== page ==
A groundbreaking UAE green energy scheme has generated enough power to supply 2,000 homes, using household rubbish and industrial waste, in its first year in operation.
The Sharjah Waste to Energy plant, the first such project in the region, offset 150,000 tonnes of carbon emissions.
It processed more than 100,000 tonnes of waste — equivalent to that produced by 180,000 people — which was diverted from landfill and turned into clean energy. About 250 tonnes of metal were recovered during the same period.
The plant is the first initiative under Emirates Waste to Energy, a joint venture involving Beeah Energy and Masdar.
About 60 per cent of all greenhouse gas emissions in the Emirates come from waste decomposing in landfills, Beeah said on Sunday.
Sharjah sent only 10 per cent of its waste to landfill since the plant’s launch, down about 25 per cent compared to previous periods, a significant step forward in its ambition to become the Middle East’s first zero-waste city.
“The Sharjah Waste to Energy plant is an example of successful collaboration towards the UAE’s sustainability agenda,” said Khaled Al Huraimel, group chief executive of Beehah.
“In partnership with Masdar, we have pioneered a waste-to-energy innovation that adds to the national clean energy mix, while also accelerating towards our zero-waste to landfill targets in Sharjah.
“We have also achieved 90 per cent landfill waste diversion, a record for the Middle East, which highlights the positive impact energy innovations can have for sustainable waste management.
“The Sharjah Waste to Energy plant demonstrates how clean energy can not only help meet energy demand, but also recover valuable material and tackle the mounting challenge of waste in growing cities across the Middle East.”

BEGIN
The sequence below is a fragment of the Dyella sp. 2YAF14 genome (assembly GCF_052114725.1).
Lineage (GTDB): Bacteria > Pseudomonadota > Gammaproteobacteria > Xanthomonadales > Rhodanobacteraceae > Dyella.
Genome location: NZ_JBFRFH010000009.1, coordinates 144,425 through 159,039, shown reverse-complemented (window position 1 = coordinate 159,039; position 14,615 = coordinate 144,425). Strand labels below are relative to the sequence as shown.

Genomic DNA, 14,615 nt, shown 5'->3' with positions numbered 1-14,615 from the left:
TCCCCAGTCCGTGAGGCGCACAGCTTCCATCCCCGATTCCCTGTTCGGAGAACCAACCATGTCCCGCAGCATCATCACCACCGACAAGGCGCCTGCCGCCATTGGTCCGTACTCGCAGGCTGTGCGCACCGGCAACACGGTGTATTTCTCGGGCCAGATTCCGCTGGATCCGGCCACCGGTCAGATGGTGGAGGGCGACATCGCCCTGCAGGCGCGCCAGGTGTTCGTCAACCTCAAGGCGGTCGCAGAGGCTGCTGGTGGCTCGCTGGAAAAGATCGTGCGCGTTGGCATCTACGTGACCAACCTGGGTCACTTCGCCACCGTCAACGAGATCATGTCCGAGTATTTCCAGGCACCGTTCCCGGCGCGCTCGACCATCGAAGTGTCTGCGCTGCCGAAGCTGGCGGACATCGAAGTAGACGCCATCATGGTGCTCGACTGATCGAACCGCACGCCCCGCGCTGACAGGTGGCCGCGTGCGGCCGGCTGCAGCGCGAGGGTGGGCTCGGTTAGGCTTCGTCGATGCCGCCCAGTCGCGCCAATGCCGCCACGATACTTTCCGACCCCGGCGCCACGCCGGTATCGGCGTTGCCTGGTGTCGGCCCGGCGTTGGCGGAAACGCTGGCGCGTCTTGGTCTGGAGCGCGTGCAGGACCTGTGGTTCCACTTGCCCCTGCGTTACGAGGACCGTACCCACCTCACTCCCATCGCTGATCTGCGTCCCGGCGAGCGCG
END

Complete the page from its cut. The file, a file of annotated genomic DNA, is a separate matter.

Plant can drive eco goals
The plant is expanding operations to produce 30 megawatts of power annually, while it aims to eventually process 300,000 tonnes of waste per year that would otherwise be destined for landfill.
It will displace almost 450,000 tonnes of carbon dioxide a year and preserve the equivalent of 45 million cubic metres of natural gas.
Mohamed Al Ramahi, chief executive of Masdar, hailed the progress of the energy plant.
“Achieving the landmark of 100,000 tonnes of waste processed within the first year of operation is a fantastic milestone on our journey towards pioneering worldwide efforts towards decarbonisation,” he said.
“Utilising the latest innovative technologies, the plant has played a leading role in Sharjah’s 90 per cent landfill waste diversion success and in supporting the UAE’s goal of diverting 75 per cent of solid waste from landfills.
UAE steps up climate fight
The UAE’s wider net-zero strategy involves Dh600 billion ($163bn) being invested in clean and renewable energy sources in the next three decades across the country.
Last year, Abu Dhabi also revealed plans to ensure that no waste is sent to landfill after 2071.
The UAE is prioritising clean energy and the fight against climate change as it prepares to host the Cop28 global environmental summit at Expo City Dubai later this year.
Dr Sultan Al Jaber, President-designate of Cop28, has spoken of the need for the international community to turn talk into action to protect the planet.
Dr Al Jaber, who is also UAE Minister of Industry and Advanced Technology, said he is optimistic that foundations for success will be laid at Cop28.
“There is no shortage of ideas or consensus on what needs to be done. What’s missing is getting it done,” he said.
“I believe that the collective will and convening power in this room can make the necessary progress by Cop28 in November, lay the foundation for a successful climate summit and restore trust in the multilateral system.
“Our planet and our people, and especially the most vulnerable, are depending on it.”